January 13, 2016 at 7:40AM

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Beginner filmmaker investing money on gear for the first time

I have a budget of about 2500$ of which I will spend around 200$ to upgrade RAM and SSD on my 15" Macbook PRO MID 2012 for it has supported me well in the past two years at film school. So I have about 2000$ as I might spend 300$ on a decent phone( I have an old Nokia 1100 now).
I'm not a gear geek so I need to know what to buy right now. I'm into documentary film making and I travel a lot. I would also like to know that is it necessary to buy a full frame body?
So basically what type of gear should I get as a beginner documentary film maker in 2000$
Thanks for your time

5 Comments

To try and stretch your budget as far as it can go, you might consider looking at the Sony HDR-CX900 ENG style video camera. It's currently $1,100 if you buy directly from Sony : http://goo.gl/m6tlWX

- It uses a 1 inch sensor so it's pretty good in low light
- Features a 12x Zeiss parfocal zoom lens
- Built-in image stabilization
- 120 fps slow-motion recording
- Mic and Headphone jacks
- Has no time limit on how long it can record
- You can shoot all day with 3+ batteries

Vimeo Sony CX900 Group
https://goo.gl/ipiklP

This will leave you with $900 for other production gear like microphones, recorders, lighting, etc...

January 13, 2016 at 11:59AM, Edited January 13, 12:04PM

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Guy McLoughlin
Video Producer
30815

Why a camcorder? why not a dslr? the variety of lenses can be good in a dslr

Karim Baig

January 14, 2016 at 4:22AM

>>>Why a camcorder? why not a dslr? the variety of lenses can be good in a dslr

A good camcorder because...
- It's lower cost ( $1100 with a very good lens )
- It comes with a long parfocal lens ( equivalent to 29 - 700mm lens on a FF camera )
- Has good built-in image stabilization for smooth hand-held shots
- Can shoot very long takes ( no 20 or 30 minute time limit )
- Batteries last much longer than most DSLR cameras
- It's more compact than carrying a DSLR and a set of lenses when you are traveling

A DSLR with a few lenses is going to burn up your entire $2,000 budget and leave nothing left for audio gear or lighting. Audio is a big deal for any type of film-making, especially documentary films, so you want to make sure you have this properly covered. Same goes for lighting, though you will probably want to use small battery operated lights along with portable reflectors.

January 15, 2016 at 1:28AM, Edited January 15, 1:37AM

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Guy McLoughlin
Video Producer
30815

I think Guy is giving you good advice.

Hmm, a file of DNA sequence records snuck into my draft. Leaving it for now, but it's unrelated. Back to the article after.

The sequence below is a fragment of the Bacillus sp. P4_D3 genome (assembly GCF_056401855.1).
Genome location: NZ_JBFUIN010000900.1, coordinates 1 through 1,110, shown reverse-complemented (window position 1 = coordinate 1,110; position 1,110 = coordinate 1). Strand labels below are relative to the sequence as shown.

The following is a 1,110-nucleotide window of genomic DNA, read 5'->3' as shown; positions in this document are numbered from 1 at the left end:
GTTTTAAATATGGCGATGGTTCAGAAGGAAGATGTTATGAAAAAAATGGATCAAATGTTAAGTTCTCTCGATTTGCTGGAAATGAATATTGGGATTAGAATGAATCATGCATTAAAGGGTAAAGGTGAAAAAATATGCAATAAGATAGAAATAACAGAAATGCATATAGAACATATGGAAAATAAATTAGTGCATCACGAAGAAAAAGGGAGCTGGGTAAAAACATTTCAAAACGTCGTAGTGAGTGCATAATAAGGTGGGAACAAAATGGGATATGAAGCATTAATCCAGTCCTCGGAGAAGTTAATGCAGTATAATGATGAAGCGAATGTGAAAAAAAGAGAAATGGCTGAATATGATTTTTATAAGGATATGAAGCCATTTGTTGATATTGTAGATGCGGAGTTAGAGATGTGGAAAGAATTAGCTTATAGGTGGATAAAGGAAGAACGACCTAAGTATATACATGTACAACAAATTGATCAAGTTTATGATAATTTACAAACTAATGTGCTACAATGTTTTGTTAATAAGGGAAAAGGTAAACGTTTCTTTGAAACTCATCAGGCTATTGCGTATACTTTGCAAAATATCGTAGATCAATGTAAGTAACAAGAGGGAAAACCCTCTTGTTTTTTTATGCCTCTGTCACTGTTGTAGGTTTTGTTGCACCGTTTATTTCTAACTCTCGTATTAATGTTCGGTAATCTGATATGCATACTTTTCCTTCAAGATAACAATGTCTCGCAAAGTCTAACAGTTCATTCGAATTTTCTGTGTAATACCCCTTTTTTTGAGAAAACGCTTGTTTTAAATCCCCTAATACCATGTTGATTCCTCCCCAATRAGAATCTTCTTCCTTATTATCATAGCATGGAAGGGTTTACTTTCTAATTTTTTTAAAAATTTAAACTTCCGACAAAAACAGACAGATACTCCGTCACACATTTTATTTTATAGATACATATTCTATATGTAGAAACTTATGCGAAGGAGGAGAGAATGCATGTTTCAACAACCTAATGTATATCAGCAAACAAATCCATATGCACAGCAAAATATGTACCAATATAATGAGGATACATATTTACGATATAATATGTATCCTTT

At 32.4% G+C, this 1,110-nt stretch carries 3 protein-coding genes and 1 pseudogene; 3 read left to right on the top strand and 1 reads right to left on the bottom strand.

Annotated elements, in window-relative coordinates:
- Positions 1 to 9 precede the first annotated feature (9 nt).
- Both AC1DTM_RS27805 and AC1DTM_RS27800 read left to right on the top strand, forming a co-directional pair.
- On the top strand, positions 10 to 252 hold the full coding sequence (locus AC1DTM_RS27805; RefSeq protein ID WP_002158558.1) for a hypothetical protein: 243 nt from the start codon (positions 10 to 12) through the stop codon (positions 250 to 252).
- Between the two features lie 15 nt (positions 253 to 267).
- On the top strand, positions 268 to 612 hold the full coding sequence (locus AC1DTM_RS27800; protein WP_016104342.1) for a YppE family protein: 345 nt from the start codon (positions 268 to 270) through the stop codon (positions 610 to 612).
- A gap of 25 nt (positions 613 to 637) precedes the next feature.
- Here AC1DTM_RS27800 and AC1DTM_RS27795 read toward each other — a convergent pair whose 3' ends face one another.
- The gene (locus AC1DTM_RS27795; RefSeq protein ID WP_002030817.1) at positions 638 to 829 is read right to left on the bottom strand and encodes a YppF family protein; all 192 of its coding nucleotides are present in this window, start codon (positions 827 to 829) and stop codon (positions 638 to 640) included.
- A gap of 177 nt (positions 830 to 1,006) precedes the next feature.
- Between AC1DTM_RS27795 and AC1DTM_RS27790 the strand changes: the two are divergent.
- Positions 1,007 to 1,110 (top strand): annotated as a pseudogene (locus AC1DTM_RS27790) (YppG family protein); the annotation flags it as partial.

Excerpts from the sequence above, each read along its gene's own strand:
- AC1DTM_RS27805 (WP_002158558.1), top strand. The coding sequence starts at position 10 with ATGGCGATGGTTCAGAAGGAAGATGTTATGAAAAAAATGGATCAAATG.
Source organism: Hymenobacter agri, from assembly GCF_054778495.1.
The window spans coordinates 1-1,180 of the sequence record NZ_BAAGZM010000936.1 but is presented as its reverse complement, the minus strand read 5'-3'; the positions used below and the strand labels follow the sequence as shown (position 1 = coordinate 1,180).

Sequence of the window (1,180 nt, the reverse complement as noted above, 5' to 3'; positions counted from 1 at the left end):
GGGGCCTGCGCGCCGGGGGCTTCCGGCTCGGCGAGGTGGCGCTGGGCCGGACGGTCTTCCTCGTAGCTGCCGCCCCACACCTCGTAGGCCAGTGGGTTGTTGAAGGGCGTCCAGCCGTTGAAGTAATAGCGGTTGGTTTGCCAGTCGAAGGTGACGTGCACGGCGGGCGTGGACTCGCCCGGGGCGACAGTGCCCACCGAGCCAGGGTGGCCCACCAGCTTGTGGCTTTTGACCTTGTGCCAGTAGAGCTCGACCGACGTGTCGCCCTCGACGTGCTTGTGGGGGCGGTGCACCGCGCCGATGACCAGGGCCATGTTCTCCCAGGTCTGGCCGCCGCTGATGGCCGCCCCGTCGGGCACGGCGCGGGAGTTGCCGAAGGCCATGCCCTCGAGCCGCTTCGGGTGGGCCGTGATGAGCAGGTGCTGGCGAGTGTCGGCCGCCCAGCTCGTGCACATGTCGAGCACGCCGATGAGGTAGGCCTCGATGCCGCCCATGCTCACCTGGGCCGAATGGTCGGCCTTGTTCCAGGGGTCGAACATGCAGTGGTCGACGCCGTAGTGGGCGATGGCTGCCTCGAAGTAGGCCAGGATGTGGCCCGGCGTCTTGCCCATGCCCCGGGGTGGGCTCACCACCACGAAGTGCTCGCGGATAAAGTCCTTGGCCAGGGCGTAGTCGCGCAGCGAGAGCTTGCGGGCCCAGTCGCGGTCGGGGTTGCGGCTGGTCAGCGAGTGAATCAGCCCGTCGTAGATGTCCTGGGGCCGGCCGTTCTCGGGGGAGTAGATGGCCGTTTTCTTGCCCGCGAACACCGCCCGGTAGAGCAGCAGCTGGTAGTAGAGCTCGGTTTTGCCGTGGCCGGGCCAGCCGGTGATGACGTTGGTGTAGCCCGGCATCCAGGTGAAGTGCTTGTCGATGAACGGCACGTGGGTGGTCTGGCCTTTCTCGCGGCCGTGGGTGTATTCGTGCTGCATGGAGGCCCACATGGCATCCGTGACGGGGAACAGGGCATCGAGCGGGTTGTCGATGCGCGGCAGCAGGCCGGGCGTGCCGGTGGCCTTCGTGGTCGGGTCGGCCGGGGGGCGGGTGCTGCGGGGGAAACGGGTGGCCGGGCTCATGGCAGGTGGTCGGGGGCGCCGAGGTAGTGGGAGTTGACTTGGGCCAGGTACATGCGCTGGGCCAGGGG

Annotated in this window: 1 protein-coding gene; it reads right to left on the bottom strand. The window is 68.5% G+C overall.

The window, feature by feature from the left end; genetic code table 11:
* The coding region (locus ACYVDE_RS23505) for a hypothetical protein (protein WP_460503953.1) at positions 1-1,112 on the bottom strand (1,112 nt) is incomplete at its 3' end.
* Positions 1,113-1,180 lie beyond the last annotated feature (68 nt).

I would not blow your budget on a camera body, the difference in quality in video will primarily be your skill.
There are many used point and shoot cameras that will work fine, I would check old post on eugenias rants and thoughts for suggestions, look at the filmmaking section.
Get a monopod. Make movies.
Lots of 3 florescent setups on amazon.com and elsewhere for little over $100 check out cowboy studio offerings as an example. No matter what camera you use, you will need a computer to edit it and software, this would be where I put my money, you will use this computer with every camera you will ever use and so it will be the difference between editing being a breeze or frustration. The options of point and shoot used or Canon T2i or eos-m are all inexpensive options, but have tremendous potential. If anyone claims they are lousy for video, what they are really saying is that they lack the skill to operate them well. They are trying to replace skill with a camera purchase which buys them bragging rights. Here is an example in a recording studio http://topofthehillmusic.com has a beautiful recording studio building with an amateur questionable talented operator. Musicians in the area refuse to use this studio even when offered free studio time there. Just because you have an expensive beautiful camera doesn't mean you can make beautiful video with it and just because you have a cheaper camera option doesn't mean you can't make beautiful video with it. It truly is the operator not the camera. Knowledgable filmakers know that story, light and composition will make virtually any video look great with any camera that does video. Best option, buy something less than your budget and as far as investing, invest in yourself.

January 16, 2016 at 2:37PM

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Id definitely listen to Guy. I was even thinking before seeing the comments that you should not go DSLR. Id recommend the Canon XA20. Its small and gets some decent picture, you'll be able to plug your XLR mic direct into the camera so no need for dual system sound. Comes at a price but the XA10 aint bad also and is cheaper.

DSLR has a ton of obstacles whewn doing doc work. It can get great images for relatively low cost but I would never use it for a doc unless I needed a great stills camera as well.

January 21, 2016 at 11:59AM

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Chris Hackett
Director, Director of Photography, Writer
1071

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